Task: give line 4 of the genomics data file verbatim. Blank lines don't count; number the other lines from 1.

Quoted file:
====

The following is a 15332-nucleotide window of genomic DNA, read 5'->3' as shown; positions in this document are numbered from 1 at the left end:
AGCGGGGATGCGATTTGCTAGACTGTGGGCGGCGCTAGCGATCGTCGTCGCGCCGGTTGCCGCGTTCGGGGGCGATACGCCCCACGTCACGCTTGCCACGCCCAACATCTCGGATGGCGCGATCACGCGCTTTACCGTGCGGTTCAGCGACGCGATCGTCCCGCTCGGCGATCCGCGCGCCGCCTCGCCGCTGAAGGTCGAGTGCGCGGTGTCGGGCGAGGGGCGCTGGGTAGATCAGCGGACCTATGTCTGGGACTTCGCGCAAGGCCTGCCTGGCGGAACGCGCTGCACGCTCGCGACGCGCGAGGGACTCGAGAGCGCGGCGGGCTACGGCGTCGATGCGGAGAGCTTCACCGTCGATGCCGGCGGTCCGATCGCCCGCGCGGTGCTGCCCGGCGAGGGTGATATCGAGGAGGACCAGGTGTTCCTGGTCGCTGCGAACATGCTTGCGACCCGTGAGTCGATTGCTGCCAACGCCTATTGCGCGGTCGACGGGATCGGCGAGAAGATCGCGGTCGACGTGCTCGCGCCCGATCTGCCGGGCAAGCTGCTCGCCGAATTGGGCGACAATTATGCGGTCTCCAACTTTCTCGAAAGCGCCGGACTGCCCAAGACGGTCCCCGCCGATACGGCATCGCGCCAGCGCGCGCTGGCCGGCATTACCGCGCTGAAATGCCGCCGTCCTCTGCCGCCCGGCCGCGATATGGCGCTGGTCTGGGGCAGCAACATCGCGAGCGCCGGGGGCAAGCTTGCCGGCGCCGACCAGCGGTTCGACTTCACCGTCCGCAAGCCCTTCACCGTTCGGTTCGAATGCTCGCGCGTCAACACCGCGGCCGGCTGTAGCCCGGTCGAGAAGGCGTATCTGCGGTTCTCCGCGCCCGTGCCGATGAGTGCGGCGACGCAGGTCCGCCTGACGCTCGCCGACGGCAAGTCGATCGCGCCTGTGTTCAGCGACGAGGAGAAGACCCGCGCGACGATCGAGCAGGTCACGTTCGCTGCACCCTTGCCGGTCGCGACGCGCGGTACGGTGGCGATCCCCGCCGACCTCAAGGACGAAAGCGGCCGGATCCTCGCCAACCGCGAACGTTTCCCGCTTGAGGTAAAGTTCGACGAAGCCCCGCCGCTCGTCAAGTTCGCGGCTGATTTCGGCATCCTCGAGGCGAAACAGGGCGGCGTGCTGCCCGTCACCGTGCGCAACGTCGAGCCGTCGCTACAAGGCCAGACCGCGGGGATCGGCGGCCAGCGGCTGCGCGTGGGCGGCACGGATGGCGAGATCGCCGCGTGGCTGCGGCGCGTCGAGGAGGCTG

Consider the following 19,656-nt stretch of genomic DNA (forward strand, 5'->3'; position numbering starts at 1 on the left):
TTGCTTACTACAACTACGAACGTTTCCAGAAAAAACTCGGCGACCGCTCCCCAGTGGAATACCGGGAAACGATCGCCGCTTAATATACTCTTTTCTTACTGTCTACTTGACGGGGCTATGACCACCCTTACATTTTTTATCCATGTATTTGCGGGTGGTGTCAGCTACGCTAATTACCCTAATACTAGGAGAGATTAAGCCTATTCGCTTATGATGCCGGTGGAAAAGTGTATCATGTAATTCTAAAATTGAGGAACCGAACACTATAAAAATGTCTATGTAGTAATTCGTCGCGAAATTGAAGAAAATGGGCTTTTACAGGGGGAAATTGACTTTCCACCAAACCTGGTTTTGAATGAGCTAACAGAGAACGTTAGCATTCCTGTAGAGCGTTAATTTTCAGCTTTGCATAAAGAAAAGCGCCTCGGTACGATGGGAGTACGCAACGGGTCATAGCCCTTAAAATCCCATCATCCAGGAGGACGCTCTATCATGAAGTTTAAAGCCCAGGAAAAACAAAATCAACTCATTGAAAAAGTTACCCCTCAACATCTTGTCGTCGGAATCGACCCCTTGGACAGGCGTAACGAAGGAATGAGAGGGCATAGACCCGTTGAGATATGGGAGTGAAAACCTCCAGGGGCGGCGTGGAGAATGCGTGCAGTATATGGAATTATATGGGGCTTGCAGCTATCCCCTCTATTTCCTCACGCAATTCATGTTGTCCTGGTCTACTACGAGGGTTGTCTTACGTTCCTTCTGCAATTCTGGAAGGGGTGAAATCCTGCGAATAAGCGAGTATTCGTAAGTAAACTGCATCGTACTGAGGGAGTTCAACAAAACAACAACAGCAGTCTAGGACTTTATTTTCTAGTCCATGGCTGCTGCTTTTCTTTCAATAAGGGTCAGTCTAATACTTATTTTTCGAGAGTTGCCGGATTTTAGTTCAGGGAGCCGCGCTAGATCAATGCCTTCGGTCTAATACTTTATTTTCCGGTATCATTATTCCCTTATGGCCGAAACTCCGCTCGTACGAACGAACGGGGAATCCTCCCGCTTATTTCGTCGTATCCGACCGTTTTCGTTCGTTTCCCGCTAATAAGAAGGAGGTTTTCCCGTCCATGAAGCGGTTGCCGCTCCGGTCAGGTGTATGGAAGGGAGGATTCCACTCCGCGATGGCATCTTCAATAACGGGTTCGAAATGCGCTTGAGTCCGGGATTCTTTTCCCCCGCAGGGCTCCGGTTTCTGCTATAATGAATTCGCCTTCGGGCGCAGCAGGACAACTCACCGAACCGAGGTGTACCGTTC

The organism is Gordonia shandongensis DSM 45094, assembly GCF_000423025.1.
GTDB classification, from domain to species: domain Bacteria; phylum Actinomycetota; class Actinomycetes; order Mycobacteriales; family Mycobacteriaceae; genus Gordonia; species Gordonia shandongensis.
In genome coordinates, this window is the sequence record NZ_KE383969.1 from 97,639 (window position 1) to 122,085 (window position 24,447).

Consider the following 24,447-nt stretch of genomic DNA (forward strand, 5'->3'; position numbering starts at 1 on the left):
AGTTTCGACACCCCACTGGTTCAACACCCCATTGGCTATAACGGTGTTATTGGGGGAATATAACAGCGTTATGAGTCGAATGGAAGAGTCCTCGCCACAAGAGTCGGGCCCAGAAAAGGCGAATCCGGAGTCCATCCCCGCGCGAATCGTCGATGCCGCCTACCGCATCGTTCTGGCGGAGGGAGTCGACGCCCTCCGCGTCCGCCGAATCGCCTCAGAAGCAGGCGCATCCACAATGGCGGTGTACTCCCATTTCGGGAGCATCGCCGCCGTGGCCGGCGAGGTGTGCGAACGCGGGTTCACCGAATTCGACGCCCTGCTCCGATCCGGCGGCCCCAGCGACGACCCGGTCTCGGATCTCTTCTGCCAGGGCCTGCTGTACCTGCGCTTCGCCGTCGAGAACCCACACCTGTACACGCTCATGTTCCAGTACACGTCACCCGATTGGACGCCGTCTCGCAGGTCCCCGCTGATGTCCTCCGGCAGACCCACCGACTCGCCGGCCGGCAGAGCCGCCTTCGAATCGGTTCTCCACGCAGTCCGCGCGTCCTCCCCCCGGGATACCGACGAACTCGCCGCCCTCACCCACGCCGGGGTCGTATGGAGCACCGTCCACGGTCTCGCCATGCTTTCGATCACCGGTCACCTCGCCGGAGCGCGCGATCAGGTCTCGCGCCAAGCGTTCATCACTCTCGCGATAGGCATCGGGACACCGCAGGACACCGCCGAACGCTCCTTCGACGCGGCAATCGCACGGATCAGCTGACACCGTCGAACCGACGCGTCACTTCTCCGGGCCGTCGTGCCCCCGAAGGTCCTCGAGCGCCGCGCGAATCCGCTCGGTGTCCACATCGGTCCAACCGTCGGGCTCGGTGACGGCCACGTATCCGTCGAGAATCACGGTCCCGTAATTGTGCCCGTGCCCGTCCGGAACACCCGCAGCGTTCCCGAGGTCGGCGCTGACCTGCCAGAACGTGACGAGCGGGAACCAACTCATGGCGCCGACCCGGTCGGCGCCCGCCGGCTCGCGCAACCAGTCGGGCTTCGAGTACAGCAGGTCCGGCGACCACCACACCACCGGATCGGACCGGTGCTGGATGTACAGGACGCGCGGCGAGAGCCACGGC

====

TTGCTTACTACAACTACGAACGTTTCCAGAAAAAACTCGGCGACCGCTCCCCAGTGGAATACCGGGAAACGATCGCCGCTTAATATACTCTTTTCTTACTGTCTACTTGACGGGGCTATGACCACCCTTACATTTTTTATCCATGTATTTGCGGGTGGTGTCAGCTACGCTAATTACCCTAATACTAGGAGAGATTAAGCCTATTCGCTTATGATGCCGGTGGAAAAGTGTATCATGTAATTCTAAAATTGAGGAACCGAACACTATAAAAATGTCTATGTAGTAATTCGTCGCGAAATTGAAGAAAATGGGCTTTTACAGGGGGAAATTGACTTTCCACCAAACCTGGTTTTGAATGAGCTAACAGAGAACGTTAGCATTCCTGTAGAGCGTTAATTTTCAGCTTTGCATAAAGAAAAGCGCCTCGGTACGATGGGAGTACGCAACGGGTCATAGCCCTTAAAATCCCATCATCCAGGAGGACGCTCTATCATGAAGTTTAAAGCCCAGGAAAAACAAAATCAACTCATTGAAAAAGTTACCCCTCAACATCTTGTCGTCGGAATCGACCCCTTGGACAGGCGTAACGAAGGAATGAGAGGGCATAGACCCGTTGAGATATGGGAGTGAAAACCTCCAGGGGCGGCGTGGAGAATGCGTGCAGTATATGGAATTATATGGGGCTTGCAGCTATCCCCTCTATTTCCTCACGCAATTCATGTTGTCCTGGTCTACTACGAGGGTTGTCTTACGTTCCTTCTGCAATTCTGGAAGGGGTGAAATCCTGCGAATAAGCGAGTATTCGTAAGTAAACTGCATCGTACTGAGGGAGTTCAACAAAACAACAACAGCAGTCTAGGACTTTATTTTCTAGTCCATGGCTGCTGCTTTTCTTTCAATAAGGGTCAGTCTAATACTTATTTTTCGAGAGTTGCCGGATTTTAGTTCAGGGAGCCGCGCTAGATCAATGCCTTCGGTCTAATACTTTATTTTCCGGTATCATTATTCCCTTATGGCCGAAACTCCGCTCGTACGAACGAACGGGGAATCCTCCCGCTTATTTCGTCGTATCCGACCGTTTTCGTTCGTTTCCCGCTAATAAGAAGGAGGTTTTCCCGTCCATGAAGCGGTTGCCGCTCCGGTCAGGTGTATGGAAGGGAGGATTCCACTCCGCGATGGCATCTTCAATAACGGGTTCGAAATGCGCTTGAGTCCGGGATTCTTTTCCCCCGCAGGGCTCCGGTTTCTGCTATAATGAATTCGCCTTCGGGCGCAGCAGGACAACTCACCGAACCGAGGTGTACCGTTC